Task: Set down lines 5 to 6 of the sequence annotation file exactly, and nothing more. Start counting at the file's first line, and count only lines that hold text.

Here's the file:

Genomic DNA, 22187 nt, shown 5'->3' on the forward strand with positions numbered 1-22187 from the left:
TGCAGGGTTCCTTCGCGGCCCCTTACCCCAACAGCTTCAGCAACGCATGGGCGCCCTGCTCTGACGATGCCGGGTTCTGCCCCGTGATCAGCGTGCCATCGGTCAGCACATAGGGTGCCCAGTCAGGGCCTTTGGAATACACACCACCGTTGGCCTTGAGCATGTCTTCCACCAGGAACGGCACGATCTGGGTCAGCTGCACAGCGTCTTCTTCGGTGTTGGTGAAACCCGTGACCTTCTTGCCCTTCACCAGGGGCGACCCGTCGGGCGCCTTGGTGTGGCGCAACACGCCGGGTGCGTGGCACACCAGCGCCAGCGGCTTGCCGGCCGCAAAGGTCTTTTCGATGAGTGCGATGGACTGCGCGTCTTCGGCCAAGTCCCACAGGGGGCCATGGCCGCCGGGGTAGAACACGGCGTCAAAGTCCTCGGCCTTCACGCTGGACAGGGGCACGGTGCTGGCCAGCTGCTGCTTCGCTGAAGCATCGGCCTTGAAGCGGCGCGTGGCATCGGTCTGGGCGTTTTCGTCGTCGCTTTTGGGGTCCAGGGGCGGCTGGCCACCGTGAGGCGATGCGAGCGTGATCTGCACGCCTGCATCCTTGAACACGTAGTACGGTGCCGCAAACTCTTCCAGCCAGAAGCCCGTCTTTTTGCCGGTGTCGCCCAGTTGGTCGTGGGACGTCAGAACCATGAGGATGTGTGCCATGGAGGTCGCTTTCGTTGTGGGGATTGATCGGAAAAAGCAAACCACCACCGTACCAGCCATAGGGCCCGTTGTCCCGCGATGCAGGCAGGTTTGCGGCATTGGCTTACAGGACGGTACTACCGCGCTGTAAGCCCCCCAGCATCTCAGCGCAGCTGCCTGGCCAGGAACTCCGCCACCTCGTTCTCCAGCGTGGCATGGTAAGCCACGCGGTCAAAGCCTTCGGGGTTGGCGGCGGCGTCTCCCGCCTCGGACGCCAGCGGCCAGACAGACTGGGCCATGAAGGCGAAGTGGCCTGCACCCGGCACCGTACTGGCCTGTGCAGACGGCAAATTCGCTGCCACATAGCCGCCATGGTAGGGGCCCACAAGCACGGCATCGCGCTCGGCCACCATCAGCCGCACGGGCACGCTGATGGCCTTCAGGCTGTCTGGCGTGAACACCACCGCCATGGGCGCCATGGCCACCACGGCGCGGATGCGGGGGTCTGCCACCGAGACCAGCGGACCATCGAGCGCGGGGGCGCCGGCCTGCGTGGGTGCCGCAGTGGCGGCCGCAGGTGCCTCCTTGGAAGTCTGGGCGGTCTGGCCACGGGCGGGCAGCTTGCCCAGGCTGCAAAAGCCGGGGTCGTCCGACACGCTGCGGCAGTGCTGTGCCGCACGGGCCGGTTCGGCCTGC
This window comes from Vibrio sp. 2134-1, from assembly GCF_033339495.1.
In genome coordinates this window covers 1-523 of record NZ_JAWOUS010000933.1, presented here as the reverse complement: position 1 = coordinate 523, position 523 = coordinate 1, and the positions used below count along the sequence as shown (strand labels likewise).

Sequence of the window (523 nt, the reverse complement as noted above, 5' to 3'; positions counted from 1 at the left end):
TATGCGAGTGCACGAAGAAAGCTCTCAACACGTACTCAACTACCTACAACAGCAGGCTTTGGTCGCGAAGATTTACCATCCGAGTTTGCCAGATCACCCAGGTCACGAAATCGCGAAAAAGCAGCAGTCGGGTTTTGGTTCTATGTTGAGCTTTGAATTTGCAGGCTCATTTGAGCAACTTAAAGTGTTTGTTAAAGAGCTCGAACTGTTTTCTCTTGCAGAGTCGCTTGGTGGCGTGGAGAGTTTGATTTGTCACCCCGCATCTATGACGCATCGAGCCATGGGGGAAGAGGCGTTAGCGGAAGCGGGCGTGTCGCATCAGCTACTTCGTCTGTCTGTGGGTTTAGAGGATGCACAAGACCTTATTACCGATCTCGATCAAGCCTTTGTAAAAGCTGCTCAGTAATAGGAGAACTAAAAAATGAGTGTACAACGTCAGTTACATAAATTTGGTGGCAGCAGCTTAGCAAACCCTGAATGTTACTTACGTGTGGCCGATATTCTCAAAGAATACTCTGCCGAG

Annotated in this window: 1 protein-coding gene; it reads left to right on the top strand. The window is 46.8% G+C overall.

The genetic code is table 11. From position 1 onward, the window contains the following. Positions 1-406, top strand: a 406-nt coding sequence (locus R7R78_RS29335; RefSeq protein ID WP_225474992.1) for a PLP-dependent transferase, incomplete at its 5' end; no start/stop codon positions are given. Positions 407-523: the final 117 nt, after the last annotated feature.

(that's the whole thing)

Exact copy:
Sequence of the window (523 nt, the reverse complement as noted above, 5' to 3'; positions counted from 1 at the left end):
TATGCGAGTGCACGAAGAAAGCTCTCAACACGTACTCAACTACCTACAACAGCAGGCTTTGGTCGCGAAGATTTACCATCCGAGTTTGCCAGATCACCCAGGTCACGAAATCGCGAAAAAGCAGCAGTCGGGTTTTGGTTCTATGTTGAGCTTTGAATTTGCAGGCTCATTTGAGCAACTTAAAGTGTTTGTTAAAGAGCTCGAACTGTTTTCTCTTGCAGAGTCGCTTGGTGGCGTGGAGAGTTTGATTTGTCACCCCGCATCTATGACGCATCGAGCCATGGGGGAAGAGGCGTTAGCGGAAGCGGGCGTGTCGCATCAGCTACTTCGTCTGTCTGTGGGTTTAGAGGATGCACAAGACCTTATTACCGATCTCGATCAAGCCTTTGTAAAAGCTGCTCAGTAATAGGAGAACTAAAAAATGAGTGTACAACGTCAGTTACATAAATTTGGTGGCAGCAGCTTAGCAAACCCTGAATGTTACTTACGTGTGGCCGATATTCTCAAAGAATACTCTGCCGAG